# Question about a Riemannian metric

For all $p \in \mathbb{R} \smallsetminus \lbrace 0,1 \rbrace$, let $\displaystyle M(p)=\frac{1}{p^{2}(p-1)^{2}}$. Then, let $g_{p} \, : \, (u,v) \, \longmapsto \, uM(p)v$.

I am not sure about the following assertions :

• Let $M=\mathbb{R} \smallsetminus \lbrace 0,1 \rbrace$. $\big( g_{p} \big)_{p \in M}$ defines a Riemannian metric on $M$. Hence, $M$ equipped with this metric is a Riemannian manifold.
• $M$ cannot be geodesically complete for this metric because, according to Hopf-Rinow theorem, $(M,\vert \cdot \vert)$ would be a complete metric space (which it is not).

I think both are true but I'd feel better if someone could validate or invalidate these assertions.

• Thank you for the answer but what about the Hopf-Rinow theorem ? If $M$ equipped with this metric was complete, then $M$ as a metric space would be complete as well, right? – jibounet Jul 31 '14 at 12:45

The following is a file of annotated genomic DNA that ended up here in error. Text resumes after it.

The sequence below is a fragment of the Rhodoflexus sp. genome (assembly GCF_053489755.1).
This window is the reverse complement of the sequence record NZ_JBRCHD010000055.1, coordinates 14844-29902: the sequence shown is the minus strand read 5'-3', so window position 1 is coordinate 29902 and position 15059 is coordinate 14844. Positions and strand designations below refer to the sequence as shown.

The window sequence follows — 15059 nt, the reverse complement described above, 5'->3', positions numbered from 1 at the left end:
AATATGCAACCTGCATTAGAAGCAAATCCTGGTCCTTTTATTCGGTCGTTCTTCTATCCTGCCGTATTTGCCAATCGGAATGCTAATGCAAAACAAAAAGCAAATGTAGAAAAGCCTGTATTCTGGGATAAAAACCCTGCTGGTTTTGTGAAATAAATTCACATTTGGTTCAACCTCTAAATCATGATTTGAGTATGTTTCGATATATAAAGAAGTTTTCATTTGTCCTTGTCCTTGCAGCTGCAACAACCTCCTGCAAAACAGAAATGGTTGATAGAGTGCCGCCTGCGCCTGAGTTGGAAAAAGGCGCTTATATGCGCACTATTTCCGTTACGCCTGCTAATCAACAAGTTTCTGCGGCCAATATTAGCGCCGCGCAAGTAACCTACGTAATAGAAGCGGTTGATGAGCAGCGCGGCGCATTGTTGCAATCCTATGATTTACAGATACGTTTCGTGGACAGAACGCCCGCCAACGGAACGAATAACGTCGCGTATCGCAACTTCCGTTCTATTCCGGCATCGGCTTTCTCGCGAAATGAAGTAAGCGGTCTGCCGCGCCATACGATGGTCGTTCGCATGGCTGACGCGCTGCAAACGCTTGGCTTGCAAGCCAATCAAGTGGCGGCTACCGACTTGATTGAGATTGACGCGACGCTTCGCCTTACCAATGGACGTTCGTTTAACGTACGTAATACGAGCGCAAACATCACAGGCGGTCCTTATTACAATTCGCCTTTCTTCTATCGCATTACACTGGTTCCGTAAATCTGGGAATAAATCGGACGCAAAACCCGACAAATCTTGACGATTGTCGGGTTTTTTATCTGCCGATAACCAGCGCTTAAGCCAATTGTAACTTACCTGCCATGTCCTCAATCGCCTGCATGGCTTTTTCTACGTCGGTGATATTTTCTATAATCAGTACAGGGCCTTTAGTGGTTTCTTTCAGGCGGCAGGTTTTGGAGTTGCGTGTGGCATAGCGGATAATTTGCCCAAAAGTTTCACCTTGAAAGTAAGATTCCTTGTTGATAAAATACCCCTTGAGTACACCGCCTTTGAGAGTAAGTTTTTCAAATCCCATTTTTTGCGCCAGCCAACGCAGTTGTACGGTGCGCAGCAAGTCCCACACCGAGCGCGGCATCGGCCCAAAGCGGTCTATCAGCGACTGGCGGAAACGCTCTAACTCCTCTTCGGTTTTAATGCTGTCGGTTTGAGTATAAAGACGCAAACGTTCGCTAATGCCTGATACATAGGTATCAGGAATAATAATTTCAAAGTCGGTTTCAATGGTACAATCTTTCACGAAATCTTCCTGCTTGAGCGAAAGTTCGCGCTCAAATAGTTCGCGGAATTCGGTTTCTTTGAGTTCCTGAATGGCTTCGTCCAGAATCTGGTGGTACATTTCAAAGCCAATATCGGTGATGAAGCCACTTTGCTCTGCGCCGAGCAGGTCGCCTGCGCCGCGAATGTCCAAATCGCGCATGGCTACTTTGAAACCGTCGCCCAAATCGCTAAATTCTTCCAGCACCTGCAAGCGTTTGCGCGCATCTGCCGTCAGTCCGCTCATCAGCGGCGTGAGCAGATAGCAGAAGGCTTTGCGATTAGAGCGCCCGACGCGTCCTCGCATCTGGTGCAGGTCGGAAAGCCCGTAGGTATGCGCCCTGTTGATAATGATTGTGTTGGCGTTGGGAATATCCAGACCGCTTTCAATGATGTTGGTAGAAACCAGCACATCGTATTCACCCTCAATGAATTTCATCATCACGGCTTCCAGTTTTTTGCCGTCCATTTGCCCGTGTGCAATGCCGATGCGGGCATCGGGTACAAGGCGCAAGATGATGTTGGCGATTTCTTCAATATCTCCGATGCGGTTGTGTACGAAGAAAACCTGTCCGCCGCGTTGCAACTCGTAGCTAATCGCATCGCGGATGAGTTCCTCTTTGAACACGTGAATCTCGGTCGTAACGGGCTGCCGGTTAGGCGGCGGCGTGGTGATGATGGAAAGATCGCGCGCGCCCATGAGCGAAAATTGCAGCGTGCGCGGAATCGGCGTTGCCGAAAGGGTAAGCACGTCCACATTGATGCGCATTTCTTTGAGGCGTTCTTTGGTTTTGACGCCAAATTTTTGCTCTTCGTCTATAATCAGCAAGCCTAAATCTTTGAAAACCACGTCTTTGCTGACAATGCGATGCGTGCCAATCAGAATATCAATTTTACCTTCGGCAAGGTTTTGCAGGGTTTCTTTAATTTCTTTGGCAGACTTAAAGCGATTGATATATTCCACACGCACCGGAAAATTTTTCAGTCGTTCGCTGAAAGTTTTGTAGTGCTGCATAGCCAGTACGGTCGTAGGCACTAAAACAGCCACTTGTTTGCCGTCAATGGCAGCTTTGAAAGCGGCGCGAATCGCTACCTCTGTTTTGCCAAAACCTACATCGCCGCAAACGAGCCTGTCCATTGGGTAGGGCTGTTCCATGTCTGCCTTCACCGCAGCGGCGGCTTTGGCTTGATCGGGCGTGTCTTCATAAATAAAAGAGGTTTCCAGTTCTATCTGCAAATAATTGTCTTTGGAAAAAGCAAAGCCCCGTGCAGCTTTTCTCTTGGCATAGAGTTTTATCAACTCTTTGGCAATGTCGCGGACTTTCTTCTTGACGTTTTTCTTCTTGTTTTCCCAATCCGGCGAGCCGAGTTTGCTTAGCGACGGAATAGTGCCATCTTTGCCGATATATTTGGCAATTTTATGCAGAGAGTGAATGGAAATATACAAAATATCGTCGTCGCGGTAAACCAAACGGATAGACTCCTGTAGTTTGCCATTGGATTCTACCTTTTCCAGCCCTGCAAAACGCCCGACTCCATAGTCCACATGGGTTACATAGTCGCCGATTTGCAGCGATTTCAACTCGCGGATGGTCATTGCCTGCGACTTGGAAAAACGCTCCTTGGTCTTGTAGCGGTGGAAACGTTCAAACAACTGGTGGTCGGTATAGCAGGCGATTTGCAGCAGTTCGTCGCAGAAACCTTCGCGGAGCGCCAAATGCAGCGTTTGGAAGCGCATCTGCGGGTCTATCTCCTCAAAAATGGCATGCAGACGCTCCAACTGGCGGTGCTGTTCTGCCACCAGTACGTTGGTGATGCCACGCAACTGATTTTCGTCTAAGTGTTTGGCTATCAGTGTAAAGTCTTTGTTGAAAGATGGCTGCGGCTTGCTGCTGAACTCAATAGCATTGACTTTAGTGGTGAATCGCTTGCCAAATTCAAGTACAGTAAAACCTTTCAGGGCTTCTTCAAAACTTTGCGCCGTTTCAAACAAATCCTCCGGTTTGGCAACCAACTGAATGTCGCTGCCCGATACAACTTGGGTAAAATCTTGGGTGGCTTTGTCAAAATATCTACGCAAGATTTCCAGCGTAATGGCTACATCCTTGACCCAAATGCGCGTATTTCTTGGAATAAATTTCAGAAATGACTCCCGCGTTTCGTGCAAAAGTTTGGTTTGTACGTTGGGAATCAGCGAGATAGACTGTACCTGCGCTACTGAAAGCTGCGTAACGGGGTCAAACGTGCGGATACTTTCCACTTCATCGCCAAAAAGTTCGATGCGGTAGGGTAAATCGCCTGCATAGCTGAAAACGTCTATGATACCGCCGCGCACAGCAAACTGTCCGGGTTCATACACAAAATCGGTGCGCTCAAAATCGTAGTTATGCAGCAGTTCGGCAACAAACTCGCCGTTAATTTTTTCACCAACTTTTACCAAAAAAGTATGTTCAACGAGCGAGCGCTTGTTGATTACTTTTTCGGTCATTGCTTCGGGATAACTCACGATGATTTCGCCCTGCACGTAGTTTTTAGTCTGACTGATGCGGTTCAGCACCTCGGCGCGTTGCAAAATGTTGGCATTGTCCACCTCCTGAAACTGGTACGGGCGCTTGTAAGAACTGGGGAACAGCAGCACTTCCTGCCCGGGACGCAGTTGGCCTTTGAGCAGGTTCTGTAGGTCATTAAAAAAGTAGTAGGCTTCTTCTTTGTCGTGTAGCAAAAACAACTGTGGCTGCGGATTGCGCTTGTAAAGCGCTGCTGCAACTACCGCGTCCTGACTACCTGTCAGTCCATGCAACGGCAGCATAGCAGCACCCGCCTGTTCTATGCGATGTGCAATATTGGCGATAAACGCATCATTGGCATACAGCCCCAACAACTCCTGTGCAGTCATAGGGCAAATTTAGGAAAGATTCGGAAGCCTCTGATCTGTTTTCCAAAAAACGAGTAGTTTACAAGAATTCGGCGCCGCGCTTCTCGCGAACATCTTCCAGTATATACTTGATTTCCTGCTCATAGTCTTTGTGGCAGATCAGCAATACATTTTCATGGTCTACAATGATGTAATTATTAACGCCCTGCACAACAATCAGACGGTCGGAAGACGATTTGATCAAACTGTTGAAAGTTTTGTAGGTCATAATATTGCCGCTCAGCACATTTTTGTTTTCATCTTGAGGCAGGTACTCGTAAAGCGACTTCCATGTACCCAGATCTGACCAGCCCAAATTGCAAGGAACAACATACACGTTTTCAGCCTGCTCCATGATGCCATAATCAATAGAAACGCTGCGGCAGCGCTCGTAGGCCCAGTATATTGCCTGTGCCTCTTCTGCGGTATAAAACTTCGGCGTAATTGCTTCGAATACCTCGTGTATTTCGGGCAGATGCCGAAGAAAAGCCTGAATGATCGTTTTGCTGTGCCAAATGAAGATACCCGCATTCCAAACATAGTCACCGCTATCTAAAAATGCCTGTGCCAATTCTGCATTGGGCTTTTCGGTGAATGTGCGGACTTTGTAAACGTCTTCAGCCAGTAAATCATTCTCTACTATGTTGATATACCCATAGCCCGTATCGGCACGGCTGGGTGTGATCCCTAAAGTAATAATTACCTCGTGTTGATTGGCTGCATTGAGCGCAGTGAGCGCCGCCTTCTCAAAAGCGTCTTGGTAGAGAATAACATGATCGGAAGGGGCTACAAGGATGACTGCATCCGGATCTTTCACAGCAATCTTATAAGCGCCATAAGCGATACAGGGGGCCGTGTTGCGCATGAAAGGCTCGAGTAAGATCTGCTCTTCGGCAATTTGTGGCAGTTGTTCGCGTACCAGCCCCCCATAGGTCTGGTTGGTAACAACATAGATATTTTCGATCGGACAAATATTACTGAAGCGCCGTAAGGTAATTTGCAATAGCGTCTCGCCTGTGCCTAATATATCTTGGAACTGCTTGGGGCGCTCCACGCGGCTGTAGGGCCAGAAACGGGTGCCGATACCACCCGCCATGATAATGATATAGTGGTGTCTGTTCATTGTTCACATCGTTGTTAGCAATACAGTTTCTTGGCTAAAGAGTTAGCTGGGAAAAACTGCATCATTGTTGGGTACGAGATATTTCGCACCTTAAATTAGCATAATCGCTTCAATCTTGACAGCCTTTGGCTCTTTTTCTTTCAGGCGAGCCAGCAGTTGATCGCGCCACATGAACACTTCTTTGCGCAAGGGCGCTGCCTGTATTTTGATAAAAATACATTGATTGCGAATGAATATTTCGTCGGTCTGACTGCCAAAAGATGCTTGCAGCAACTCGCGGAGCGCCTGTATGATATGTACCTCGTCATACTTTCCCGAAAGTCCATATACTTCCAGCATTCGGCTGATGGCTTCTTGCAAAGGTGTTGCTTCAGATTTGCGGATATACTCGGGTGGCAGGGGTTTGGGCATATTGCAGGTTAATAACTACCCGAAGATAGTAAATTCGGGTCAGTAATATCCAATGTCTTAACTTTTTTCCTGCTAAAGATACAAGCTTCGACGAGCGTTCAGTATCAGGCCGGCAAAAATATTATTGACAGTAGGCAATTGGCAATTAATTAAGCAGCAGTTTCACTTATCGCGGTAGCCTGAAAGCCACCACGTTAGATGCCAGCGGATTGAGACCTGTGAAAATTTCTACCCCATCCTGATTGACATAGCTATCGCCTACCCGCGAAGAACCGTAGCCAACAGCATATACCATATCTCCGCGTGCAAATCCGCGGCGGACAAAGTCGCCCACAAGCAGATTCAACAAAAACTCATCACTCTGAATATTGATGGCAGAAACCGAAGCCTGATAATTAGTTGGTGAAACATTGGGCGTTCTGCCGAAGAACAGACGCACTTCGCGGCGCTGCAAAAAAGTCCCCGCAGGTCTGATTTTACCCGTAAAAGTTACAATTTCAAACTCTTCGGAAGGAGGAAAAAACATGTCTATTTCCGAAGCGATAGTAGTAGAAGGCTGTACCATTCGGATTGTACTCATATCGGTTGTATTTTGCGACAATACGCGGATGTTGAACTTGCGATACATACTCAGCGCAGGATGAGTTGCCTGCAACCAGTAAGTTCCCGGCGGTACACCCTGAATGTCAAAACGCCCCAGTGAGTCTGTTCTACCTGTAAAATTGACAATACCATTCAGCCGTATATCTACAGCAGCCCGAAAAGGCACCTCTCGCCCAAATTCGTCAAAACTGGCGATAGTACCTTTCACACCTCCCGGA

• I have written the differential equation for geodesics and solved it. I might be mistaken but the geodesics but not all the geodesics are defined on $\mathbb{R}$. Therefore, $M$ would be incomplete. – jibounet Jul 31 '14 at 13:00
• Ok sorry, I misunderstood "arclength". If the curve is parametrized by arclength, its length is equal to the length of the interval on which it is defined (say $t \, \mapsto \, \tilde{\gamma}$ (with $a \leq t \leq b$) is the curve parametrized by arclength) then $L(\tilde{\gamma}) = b-a$. – jibounet Jul 31 '14 at 16:15